Re: Jesus freaks/Jezer message (Multiple posts)
Sun, 5 Apr 1998 21:02:54 -0400

From: Phoenix <>

Lynne Taylor writes:

The kids who found salvation (?) in the hippie movement
and the Jesus movement in the 1960s sound very much like those who found
salvation in the fascist movements of the 1930s.

What? Could you kindly explain what you mean?
Hal Muskat

From: David Di Sabatino <>


That analogy is a little harsh considering that the Jesus freaks tapped into a
vein of revivalism that has been a part of the American landscape since its
inception. The charge of religious escapism is often brandished upon those whose
goals are stated as being otherworldly, but this doesn't really capture what was
going on as is the case with most stereotypes. While it is true that the Jesus
freaks had their eyes glued to the sky awaiting the second coming, they also
were involved in social action through drug rehabilitation and organizing food
banks around their local communities. It is commonly accepted that the bonds
within a religious community are often much stronger than in those that are
non-religious. Whether this is something that is beneficial or detrimental
depends on what angle you are coming from.

I think Mr. Jezer was making an excellent point, that there needs be some better
nuancing going on when we look at the culture and the Sixties in general. Most
historical assessments are completely political. . . and thus, somehow the SDS
is transformed into something that it never was. How many people were influenced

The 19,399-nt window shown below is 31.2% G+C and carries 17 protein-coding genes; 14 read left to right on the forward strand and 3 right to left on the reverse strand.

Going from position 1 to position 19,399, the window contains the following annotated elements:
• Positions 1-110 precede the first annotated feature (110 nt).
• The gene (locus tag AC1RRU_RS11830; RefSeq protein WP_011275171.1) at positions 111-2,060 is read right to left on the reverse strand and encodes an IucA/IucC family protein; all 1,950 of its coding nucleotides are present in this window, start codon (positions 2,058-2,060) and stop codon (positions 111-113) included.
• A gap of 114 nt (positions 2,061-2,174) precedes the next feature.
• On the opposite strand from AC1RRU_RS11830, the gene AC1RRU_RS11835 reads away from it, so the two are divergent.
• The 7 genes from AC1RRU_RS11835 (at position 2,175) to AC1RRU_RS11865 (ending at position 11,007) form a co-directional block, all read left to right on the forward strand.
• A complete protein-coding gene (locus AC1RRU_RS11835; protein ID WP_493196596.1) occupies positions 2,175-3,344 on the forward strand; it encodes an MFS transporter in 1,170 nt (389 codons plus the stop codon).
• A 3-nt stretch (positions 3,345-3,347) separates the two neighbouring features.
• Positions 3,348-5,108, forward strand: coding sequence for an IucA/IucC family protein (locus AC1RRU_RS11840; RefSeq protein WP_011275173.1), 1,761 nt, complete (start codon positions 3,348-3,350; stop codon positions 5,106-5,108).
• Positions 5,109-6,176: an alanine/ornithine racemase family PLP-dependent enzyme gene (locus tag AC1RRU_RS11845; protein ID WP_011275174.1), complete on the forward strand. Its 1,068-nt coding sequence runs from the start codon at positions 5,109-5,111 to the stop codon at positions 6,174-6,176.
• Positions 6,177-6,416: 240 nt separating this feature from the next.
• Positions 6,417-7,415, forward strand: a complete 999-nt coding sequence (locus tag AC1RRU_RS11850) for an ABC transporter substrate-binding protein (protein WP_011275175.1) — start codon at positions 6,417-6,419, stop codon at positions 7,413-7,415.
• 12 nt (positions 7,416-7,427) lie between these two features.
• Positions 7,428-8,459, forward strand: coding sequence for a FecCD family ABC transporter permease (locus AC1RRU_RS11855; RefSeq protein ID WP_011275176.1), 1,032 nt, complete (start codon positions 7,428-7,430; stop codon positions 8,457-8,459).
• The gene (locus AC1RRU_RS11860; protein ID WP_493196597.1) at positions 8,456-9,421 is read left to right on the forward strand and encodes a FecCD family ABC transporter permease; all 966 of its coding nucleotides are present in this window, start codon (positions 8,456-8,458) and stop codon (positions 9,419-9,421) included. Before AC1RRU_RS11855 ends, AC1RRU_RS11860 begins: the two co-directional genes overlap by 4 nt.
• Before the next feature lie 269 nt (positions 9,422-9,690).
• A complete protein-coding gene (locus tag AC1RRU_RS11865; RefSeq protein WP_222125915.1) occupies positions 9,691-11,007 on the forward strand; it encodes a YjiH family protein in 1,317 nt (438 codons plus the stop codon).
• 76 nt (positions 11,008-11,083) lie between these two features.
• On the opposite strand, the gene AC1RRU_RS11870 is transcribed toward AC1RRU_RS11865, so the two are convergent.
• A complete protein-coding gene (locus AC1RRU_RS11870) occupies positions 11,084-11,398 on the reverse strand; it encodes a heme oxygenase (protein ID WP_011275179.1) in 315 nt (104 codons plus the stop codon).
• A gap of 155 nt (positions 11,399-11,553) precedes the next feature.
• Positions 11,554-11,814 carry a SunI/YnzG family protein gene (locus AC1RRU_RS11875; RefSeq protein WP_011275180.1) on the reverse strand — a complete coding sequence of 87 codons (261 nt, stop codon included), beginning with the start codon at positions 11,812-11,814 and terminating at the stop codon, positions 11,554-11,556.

by the SDS in Wyoming or North Dakota? But I can point to four or five Christian
communities in each of those states. I am not arguing religious hegemony. . .
but I am suggesting that some historians have a vested interest in navel-gazing
(myself included). Some of us just own up to it better than others.

As for your final question, I think those that were touched by this movement are
still contributing. Most of them can still be found in conservative church
circles doing much the same work that they were first doing, although hopefully
a little more theologically balanced. I have always found it odd that media
pundits think that the Religious Right in American appeared out of nowhere.
Jimmy Carter and the "born again" movement were the culmination of what began in
the Jesus movement. . . and the Religious Right is an extension of it as well.

I would also suggest that conservative churches (Pentecostals, charismatics,
Baptists, etc) have displaced mainline churches and are the mainstream of
American Protestantism. With Pentecostalism now numbering in upwards of 400
million worldwide, can we afford to just brush off that many people with the
charge of escapism or right wing zealotry? or is there maybe something else
going on here that academics would rather not deal with?


David Di Sabatino
Queen's University
Kingston, ON

From: GKlotz33 <>

Very problematical to compare them. 1. Germany in a huge depression,
suffering from the loss of WW!, 2. In Germany Nazism wasn't just kids. 33% of
the population voted for Hitler. 3. the results of the movements: in Germany
Hitler's terror and WW!!. In the USA now a quarter century later, whatever
you may say, we don't have anything like Hitler's Germany, 4. the Jesus folks
weren't anti-semitic as far as I know. This was pretty essenital for Nazism.
5. The goals of the Jesus people weren't to conquer the world through war.
There's probably a lot more that makes the two movements not comparable.
Gretchen Klotz